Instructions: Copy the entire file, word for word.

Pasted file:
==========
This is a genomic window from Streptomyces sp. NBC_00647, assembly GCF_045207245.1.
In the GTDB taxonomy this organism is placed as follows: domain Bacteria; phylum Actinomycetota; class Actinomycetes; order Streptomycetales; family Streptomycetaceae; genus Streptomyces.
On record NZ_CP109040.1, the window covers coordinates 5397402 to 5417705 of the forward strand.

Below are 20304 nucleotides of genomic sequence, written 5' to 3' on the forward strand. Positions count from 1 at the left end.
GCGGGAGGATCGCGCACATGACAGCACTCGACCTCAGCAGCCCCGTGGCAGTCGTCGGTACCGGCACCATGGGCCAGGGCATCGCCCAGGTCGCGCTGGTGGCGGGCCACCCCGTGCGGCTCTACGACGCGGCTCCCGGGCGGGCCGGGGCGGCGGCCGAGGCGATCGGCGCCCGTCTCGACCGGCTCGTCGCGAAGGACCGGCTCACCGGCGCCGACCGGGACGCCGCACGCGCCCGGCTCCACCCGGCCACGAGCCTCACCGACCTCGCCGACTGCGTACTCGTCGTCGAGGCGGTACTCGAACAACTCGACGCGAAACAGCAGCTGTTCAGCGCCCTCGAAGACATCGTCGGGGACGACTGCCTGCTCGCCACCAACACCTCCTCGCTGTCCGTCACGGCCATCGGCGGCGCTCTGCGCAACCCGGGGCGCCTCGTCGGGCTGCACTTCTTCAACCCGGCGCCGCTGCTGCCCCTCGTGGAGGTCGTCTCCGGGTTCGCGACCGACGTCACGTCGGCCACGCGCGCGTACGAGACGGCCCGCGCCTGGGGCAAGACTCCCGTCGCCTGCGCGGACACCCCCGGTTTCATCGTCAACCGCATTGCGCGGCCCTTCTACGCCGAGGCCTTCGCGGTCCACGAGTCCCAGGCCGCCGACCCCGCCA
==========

This is a genomic window from Streptomyces sp. NBC_00647, assembly GCF_045207245.1.
In the GTDB taxonomy this organism is placed as follows: domain Bacteria; phylum Actinomycetota; class Actinomycetes; order Streptomycetales; family Streptomycetaceae; genus Streptomyces.
On record NZ_CP109040.1, the window covers coordinates 5397402 to 5417705 of the forward strand.

Below are 20304 nucleotides of genomic sequence, written 5' to 3' on the forward strand. Positions count from 1 at the left end.
GCGGGAGGATCGCGCACATGACAGCACTCGACCTCAGCAGCCCCGTGGCAGTCGTCGGTACCGGCACCATGGGCCAGGGCATCGCCCAGGTCGCGCTGGTGGCGGGCCACCCCGTGCGGCTCTACGACGCGGCTCCCGGGCGGGCCGGGGCGGCGGCCGAGGCGATCGGCGCCCGTCTCGACCGGCTCGTCGCGAAGGACCGGCTCACCGGCGCCGACCGGGACGCCGCACGCGCCCGGCTCCACCCGGCCACGAGCCTCACCGACCTCGCCGACTGCGTACTCGTCGTCGAGGCGGTACTCGAACAACTCGACGCGAAACAGCAGCTGTTCAGCGCCCTCGAAGACATCGTCGGGGACGACTGCCTGCTCGCCACCAACACCTCCTCGCTGTCCGTCACGGCCATCGGCGGCGCTCTGCGCAACCCGGGGCGCCTCGTCGGGCTGCACTTCTTCAACCCGGCGCCGCTGCTGCCCCTCGTGGAGGTCGTCTCCGGGTTCGCGACCGACGTCACGTCGGCCACGCGCGCGTACGAGACGGCCCGCGCCTGGGGCAAGACTCCCGTCGCCTGCGCGGACACCCCCGGTTTCATCGTCAACCGCATTGCGCGGCCCTTCTACGCCGAGGCCTTCGCGGTCCACGAGTCCCAGGCCGCCGACCCCGCCA